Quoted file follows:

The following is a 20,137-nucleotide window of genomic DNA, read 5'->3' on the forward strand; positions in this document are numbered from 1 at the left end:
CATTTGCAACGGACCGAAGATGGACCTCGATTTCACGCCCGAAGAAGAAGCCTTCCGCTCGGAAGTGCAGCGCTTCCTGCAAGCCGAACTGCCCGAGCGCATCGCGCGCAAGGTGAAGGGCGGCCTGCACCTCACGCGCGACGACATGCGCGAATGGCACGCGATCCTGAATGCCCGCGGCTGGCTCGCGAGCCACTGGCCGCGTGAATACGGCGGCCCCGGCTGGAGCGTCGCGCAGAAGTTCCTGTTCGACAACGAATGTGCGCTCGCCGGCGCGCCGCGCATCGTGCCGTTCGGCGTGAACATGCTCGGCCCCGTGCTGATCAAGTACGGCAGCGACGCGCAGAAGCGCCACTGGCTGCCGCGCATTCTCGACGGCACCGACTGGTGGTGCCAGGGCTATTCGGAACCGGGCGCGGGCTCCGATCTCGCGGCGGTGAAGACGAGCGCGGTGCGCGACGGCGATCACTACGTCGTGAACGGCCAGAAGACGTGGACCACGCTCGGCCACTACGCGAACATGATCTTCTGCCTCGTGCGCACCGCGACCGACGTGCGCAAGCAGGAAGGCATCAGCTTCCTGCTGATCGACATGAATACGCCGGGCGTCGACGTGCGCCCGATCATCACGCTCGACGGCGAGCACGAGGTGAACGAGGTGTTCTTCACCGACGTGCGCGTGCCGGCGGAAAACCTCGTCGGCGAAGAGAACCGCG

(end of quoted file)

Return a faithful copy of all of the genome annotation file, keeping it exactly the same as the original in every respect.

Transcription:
The following is a 20,137-nucleotide window of genomic DNA, read 5'->3' on the forward strand; positions in this document are numbered from 1 at the left end:
CATTTGCAACGGACCGAAGATGGACCTCGATTTCACGCCCGAAGAAGAAGCCTTCCGCTCGGAAGTGCAGCGCTTCCTGCAAGCCGAACTGCCCGAGCGCATCGCGCGCAAGGTGAAGGGCGGCCTGCACCTCACGCGCGACGACATGCGCGAATGGCACGCGATCCTGAATGCCCGCGGCTGGCTCGCGAGCCACTGGCCGCGTGAATACGGCGGCCCCGGCTGGAGCGTCGCGCAGAAGTTCCTGTTCGACAACGAATGTGCGCTCGCCGGCGCGCCGCGCATCGTGCCGTTCGGCGTGAACATGCTCGGCCCCGTGCTGATCAAGTACGGCAGCGACGCGCAGAAGCGCCACTGGCTGCCGCGCATTCTCGACGGCACCGACTGGTGGTGCCAGGGCTATTCGGAACCGGGCGCGGGCTCCGATCTCGCGGCGGTGAAGACGAGCGCGGTGCGCGACGGCGATCACTACGTCGTGAACGGCCAGAAGACGTGGACCACGCTCGGCCACTACGCGAACATGATCTTCTGCCTCGTGCGCACCGCGACCGACGTGCGCAAGCAGGAAGGCATCAGCTTCCTGCTGATCGACATGAATACGCCGGGCGTCGACGTGCGCCCGATCATCACGCTCGACGGCGAGCACGAGGTGAACGAGGTGTTCTTCACCGACGTGCGCGTGCCGGCGGAAAACCTCGTCGGCGAAGAGAACCGCG